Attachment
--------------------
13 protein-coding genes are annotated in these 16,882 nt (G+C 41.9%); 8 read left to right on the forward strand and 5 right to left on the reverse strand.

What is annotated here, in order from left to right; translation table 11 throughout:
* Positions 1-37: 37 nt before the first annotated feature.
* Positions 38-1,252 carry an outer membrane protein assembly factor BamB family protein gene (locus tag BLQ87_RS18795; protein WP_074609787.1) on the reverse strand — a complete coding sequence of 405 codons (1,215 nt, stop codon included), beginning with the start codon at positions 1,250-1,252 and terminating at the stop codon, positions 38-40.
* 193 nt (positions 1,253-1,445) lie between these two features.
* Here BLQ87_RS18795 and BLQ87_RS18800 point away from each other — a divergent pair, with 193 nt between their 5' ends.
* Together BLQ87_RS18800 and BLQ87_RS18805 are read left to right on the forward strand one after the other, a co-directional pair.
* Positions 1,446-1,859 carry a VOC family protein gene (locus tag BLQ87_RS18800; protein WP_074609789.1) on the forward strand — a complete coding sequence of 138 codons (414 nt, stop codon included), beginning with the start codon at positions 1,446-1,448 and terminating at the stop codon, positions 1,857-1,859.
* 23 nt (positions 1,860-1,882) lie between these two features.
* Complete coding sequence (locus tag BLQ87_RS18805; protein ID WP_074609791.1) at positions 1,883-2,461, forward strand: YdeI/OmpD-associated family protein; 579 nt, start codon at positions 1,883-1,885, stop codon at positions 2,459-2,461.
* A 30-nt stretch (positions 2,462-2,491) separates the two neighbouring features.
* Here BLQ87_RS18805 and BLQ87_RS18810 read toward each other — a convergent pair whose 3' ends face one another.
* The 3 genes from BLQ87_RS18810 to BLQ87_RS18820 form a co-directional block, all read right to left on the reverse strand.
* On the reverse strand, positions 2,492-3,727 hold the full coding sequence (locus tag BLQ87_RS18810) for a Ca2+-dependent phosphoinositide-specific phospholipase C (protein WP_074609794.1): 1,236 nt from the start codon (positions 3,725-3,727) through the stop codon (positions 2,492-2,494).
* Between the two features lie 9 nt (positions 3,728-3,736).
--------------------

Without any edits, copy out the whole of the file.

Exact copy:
13 protein-coding genes are annotated in these 16,882 nt (G+C 41.9%); 8 read left to right on the forward strand and 5 right to left on the reverse strand.

What is annotated here, in order from left to right; translation table 11 throughout:
* Positions 1-37: 37 nt before the first annotated feature.
* Positions 38-1,252 carry an outer membrane protein assembly factor BamB family protein gene (locus tag BLQ87_RS18795; protein WP_074609787.1) on the reverse strand — a complete coding sequence of 405 codons (1,215 nt, stop codon included), beginning with the start codon at positions 1,250-1,252 and terminating at the stop codon, positions 38-40.
* 193 nt (positions 1,253-1,445) lie between these two features.
* Here BLQ87_RS18795 and BLQ87_RS18800 point away from each other — a divergent pair, with 193 nt between their 5' ends.
* Together BLQ87_RS18800 and BLQ87_RS18805 are read left to right on the forward strand one after the other, a co-directional pair.
* Positions 1,446-1,859 carry a VOC family protein gene (locus tag BLQ87_RS18800; protein WP_074609789.1) on the forward strand — a complete coding sequence of 138 codons (414 nt, stop codon included), beginning with the start codon at positions 1,446-1,448 and terminating at the stop codon, positions 1,857-1,859.
* 23 nt (positions 1,860-1,882) lie between these two features.
* Complete coding sequence (locus tag BLQ87_RS18805; protein ID WP_074609791.1) at positions 1,883-2,461, forward strand: YdeI/OmpD-associated family protein; 579 nt, start codon at positions 1,883-1,885, stop codon at positions 2,459-2,461.
* A 30-nt stretch (positions 2,462-2,491) separates the two neighbouring features.
* Here BLQ87_RS18805 and BLQ87_RS18810 read toward each other — a convergent pair whose 3' ends face one another.
* The 3 genes from BLQ87_RS18810 to BLQ87_RS18820 form a co-directional block, all read right to left on the reverse strand.
* On the reverse strand, positions 2,492-3,727 hold the full coding sequence (locus tag BLQ87_RS18810) for a Ca2+-dependent phosphoinositide-specific phospholipase C (protein WP_074609794.1): 1,236 nt from the start codon (positions 3,725-3,727) through the stop codon (positions 2,492-2,494).
* Between the two features lie 9 nt (positions 3,728-3,736).